Rabbinic Judaism

According to rabbinical Judaism, the angels have no bodies, but are eternally living creatures created out of fire and occasionally appear in Midrashim as competition with humans. Heavenly beings, strictly following the laws of God, become jealous of God's affection for man. Humans by following the Torah, in prayer, by resisting evil instincts (''yetzer hara'') and by Teshuva, are preferred to already flawless angels. As a result, they are also inferior to humans in the Jewish tradition. In the Midrash, the plural of ''El'' used in Genesis in relation to the creation of human beings is explained by the presence of angels: God therefore consulted with the angels, but made the final decision alone. This story serves as an example, teaching that the powerful should also consult with the weak. God's own final decision highlights God's undisputable omnipotence. In post-Biblical Judaism, certain angels took on particular significance and developed unique personalities and roles. Although these archangels were believed to rank among the heavenly host, no systematic hierarchy ever developed. Metatron is considered one of the highest of the angels in Merkabah and Kabbalist mysticism and often serves as a scribe; he is briefly mentioned in the Talmud and figures prominently in Merkabah mystical texts. Michael, who serves as a warrior and advocate for Israel (), is looked upon particularly fondly. Gabriel is mentioned in the Book of Daniel () and briefly in the Talmud, as well as in many Merkabah mystical texts. There is no evidence in Judaism for the worship of angels, but there is evidence for the invocation and sometimes even conjuration of angels. Philo of Alexandria identifies the angel with the Logos inasmuch as the angel is the immaterial voice of God. The angel is something different from God himself, but is conceived as God's instrument.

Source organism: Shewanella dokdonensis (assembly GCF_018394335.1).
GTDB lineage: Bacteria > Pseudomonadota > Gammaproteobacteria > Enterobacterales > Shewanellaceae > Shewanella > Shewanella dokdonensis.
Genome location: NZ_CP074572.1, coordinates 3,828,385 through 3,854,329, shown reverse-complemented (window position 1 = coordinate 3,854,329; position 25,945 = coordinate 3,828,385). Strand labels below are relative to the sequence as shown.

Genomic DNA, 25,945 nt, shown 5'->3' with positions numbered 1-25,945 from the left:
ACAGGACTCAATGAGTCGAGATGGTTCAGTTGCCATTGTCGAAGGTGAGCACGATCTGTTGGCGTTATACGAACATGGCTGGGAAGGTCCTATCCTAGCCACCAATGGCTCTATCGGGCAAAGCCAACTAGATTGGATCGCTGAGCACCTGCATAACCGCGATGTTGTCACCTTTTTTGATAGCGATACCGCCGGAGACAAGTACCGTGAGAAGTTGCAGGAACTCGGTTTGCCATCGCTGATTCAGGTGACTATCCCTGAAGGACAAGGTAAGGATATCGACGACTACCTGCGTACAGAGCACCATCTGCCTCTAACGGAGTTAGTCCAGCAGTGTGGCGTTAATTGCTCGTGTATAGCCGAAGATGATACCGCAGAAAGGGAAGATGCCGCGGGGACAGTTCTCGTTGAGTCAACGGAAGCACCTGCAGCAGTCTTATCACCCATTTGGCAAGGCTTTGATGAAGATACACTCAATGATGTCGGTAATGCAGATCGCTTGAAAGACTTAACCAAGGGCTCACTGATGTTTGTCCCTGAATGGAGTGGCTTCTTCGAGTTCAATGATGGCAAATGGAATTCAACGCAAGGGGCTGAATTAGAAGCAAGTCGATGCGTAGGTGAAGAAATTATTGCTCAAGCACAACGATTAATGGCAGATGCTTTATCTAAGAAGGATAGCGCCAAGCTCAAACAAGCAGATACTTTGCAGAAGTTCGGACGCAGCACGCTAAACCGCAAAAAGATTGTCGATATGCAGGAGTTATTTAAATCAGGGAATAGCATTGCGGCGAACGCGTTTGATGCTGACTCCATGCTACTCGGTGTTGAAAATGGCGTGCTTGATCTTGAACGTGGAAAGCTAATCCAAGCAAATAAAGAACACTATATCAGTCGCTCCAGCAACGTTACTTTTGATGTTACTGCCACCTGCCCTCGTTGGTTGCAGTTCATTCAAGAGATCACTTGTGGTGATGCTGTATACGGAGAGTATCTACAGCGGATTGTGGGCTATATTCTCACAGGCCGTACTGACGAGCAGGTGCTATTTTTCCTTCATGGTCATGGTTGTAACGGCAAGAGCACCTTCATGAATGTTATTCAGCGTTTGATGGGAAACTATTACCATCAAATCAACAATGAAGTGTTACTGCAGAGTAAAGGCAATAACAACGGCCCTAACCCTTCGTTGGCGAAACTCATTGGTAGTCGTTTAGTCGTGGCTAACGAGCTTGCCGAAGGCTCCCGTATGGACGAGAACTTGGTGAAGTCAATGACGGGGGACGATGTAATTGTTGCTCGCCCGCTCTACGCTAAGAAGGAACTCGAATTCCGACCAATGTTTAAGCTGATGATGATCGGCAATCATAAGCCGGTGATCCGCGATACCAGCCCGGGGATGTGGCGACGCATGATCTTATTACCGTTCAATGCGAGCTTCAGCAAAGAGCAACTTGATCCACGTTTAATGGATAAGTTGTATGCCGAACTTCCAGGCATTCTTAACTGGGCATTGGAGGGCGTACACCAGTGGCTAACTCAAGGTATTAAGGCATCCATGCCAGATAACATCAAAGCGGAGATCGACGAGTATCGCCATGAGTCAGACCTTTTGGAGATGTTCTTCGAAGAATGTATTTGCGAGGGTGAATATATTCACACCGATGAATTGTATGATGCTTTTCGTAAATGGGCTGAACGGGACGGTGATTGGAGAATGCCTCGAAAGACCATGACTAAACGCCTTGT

Later interpretatons

According to Kabbalah, there are four worlds and our world is the last world: the world of action (Assiyah). Angels exist in the worlds above as a 'task' of God. They are an extension of God to produce effects in this world. After an angel has completed its task, it ceases to exist. The angel is in effect the task. This is derived from the book of Genesis when Abraham meets with three angels and Lot meets with two. The task of one of the angels was to inform Abraham of his coming child. The other two were to save Lot and to destroy Sodom and Gomorrah. Jewish philosopher Maimonides explained his view of angels in his ''Guide for the Perplexed'' II:4 and II Maimonides had a neo-Aristotelian interpretation of the Bible. Maimonides writes that to the wise man, one sees that what the Bible and Talmud refer to as "angels" are actually allusions to the various laws of nature; they are the principles by which the physical universe operates.